A treasure trove of 50 unpublished Rudyard Kipling poems has been discovered during renovations at a house in Manhattan.

si-kilpling-3418097

Rudyard Kipling captured the Nobel Prize for Literature in 1907. (Evening Standard/Getty)

Thomas Pinney, a professor of English at Pomona College in Claremont, Calif., uncovered the works in an archive at the house of the former head of the Cunard cruise line — Sir Percy Bates, one of Kipling's close friends.

The Nobel-winning author, who died in 1936, is known for works such as The Jungle Book, Just So Stories and Kim.

The newly discovered poems will be released for the first time next month. Included in the archive were notes from a journal the writer kept on his 1924 tour of war graves in France and Belgium.

"Kipling has long been neglected by scholars, probably for political reasons," Pinney told The Guardian newspaper, referring to the poet’s link to British imperialism, for which he was castigated by fellow writers.

"His texts have never properly been studied, but things are starting to change," Pinney added.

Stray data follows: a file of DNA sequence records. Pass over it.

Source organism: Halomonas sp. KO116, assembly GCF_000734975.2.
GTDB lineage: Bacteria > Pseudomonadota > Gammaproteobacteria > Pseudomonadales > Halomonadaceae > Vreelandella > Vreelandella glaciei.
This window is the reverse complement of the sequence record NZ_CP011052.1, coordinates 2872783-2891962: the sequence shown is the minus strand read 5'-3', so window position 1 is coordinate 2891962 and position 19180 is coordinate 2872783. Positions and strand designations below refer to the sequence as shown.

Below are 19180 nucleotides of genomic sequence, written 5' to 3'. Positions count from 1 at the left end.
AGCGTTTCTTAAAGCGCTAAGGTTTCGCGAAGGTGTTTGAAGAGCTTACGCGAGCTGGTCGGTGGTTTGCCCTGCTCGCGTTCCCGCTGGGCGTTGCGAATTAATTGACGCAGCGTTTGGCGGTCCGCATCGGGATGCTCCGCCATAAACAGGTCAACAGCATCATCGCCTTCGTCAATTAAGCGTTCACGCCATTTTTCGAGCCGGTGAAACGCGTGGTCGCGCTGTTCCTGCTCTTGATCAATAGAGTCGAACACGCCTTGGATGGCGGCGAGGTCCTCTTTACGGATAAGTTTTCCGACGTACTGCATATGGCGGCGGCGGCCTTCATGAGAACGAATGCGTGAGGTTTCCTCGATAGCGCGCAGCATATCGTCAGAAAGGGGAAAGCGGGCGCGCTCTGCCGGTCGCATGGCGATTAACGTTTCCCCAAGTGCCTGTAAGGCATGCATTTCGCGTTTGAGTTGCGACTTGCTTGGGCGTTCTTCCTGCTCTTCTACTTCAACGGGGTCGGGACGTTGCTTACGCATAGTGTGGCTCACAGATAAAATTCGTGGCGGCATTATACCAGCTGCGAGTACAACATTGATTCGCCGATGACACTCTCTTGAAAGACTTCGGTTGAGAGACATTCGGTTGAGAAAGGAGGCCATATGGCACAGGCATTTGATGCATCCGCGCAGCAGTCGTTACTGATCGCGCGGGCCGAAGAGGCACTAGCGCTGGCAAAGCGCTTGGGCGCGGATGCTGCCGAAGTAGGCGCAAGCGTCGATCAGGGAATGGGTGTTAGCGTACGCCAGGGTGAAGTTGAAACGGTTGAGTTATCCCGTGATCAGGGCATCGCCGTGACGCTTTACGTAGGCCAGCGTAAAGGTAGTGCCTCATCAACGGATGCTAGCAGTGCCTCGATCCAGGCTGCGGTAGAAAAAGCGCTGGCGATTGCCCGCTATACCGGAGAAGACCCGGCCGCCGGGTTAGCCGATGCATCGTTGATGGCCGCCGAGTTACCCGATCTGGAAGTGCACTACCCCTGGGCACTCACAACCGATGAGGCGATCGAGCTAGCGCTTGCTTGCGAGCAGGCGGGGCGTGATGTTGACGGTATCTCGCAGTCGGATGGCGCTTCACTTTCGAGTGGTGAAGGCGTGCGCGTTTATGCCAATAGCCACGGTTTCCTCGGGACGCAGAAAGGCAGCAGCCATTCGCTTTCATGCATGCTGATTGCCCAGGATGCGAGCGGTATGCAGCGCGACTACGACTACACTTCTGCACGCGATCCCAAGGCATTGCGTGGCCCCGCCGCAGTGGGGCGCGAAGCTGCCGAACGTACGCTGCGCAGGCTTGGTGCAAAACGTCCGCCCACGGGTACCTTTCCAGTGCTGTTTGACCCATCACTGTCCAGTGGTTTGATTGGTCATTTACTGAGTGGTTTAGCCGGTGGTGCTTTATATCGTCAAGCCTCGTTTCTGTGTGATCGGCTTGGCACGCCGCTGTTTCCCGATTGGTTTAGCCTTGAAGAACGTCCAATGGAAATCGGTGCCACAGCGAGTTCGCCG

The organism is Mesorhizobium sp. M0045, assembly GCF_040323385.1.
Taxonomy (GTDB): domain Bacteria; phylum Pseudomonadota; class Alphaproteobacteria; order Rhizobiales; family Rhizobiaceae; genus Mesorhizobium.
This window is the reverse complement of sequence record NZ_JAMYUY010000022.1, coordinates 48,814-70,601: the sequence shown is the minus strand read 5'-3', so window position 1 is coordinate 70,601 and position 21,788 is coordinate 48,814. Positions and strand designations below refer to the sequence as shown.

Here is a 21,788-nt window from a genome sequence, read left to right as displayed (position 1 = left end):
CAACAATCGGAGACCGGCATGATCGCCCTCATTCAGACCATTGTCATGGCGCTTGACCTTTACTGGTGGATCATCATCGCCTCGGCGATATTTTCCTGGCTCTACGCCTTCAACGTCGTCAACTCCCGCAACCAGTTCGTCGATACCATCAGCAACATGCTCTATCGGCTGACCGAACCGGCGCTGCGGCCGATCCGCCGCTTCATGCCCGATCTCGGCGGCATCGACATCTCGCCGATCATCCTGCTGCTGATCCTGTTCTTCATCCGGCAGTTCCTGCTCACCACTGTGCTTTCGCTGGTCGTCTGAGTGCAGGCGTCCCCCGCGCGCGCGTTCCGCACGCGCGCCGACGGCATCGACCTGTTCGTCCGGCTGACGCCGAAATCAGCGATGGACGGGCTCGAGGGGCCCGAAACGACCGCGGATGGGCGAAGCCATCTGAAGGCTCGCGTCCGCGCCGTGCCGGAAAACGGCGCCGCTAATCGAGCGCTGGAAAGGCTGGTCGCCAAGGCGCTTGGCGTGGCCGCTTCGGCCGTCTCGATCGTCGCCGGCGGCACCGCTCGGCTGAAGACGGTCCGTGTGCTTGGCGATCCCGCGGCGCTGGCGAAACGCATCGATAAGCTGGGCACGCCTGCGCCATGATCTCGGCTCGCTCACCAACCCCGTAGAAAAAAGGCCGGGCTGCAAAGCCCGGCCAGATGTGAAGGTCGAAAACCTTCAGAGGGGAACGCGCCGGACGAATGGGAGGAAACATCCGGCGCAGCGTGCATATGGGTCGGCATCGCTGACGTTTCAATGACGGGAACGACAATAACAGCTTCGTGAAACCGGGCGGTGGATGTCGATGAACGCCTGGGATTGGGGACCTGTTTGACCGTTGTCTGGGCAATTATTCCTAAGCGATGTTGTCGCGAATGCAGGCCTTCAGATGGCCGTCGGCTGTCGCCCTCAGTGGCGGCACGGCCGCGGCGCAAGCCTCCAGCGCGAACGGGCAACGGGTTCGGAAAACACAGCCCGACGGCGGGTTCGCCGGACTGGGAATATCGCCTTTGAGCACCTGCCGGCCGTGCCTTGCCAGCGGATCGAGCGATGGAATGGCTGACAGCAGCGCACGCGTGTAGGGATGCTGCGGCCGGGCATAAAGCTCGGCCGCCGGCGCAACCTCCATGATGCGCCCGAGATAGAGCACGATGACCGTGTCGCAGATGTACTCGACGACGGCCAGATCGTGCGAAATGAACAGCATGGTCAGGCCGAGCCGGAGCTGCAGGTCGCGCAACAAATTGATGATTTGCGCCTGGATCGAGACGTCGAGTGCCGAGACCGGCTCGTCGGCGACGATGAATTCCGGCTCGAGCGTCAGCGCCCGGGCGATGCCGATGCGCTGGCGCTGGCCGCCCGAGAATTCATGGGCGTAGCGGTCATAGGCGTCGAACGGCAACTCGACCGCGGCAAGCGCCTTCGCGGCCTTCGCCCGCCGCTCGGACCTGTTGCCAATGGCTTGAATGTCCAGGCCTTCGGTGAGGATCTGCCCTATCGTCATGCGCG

"There is a treasure trove of uncollected, unpublished and unidentified work out there…It is a tremendously exciting time for scholars and for fans of Kipling."

Several of the poems date back to the First World War, which the writer had supported — even helping to get his son John enlisted with the Irish Guards.

However, when his son died in 1915 during the Battle of Loos, Kipling expressed his deep regret by writing Epitaphs of the War: "If any question why we died / Tell them, because our fathers lied."

Beyond the theme of war, other poems in the trove explore contemporary issues of the time. In the poem In The Press, he lashes out at the media and how it infringes on private lives: "Have you any morals? / Does your genius burn? / Was your wife a what's its name? / How much did she earn?"

Kipling, who was born in Bombay, gained notoriety for works such as Gunga Din, The White Man’s Burden and Mandalay. A writer of fiction, short stories and poems, he won the Nobel Prize for literature in 1907. 

The unpublished poems will be included in a compendium of 1,300 of Kipling's poems — the three-volume Cambridge Edition of The Poems of Rudyard Kipling — being released on March 7.

Linda Bree, arts and literature editorial director of Cambridge University Press, called the recently-discovered poems "very engaging."

Bree said she thinks Kipling’s works will resonate with readers.

"They are about simple situations [and] they speak more clearly to the ordinary reader for that reason," she told The Guardian.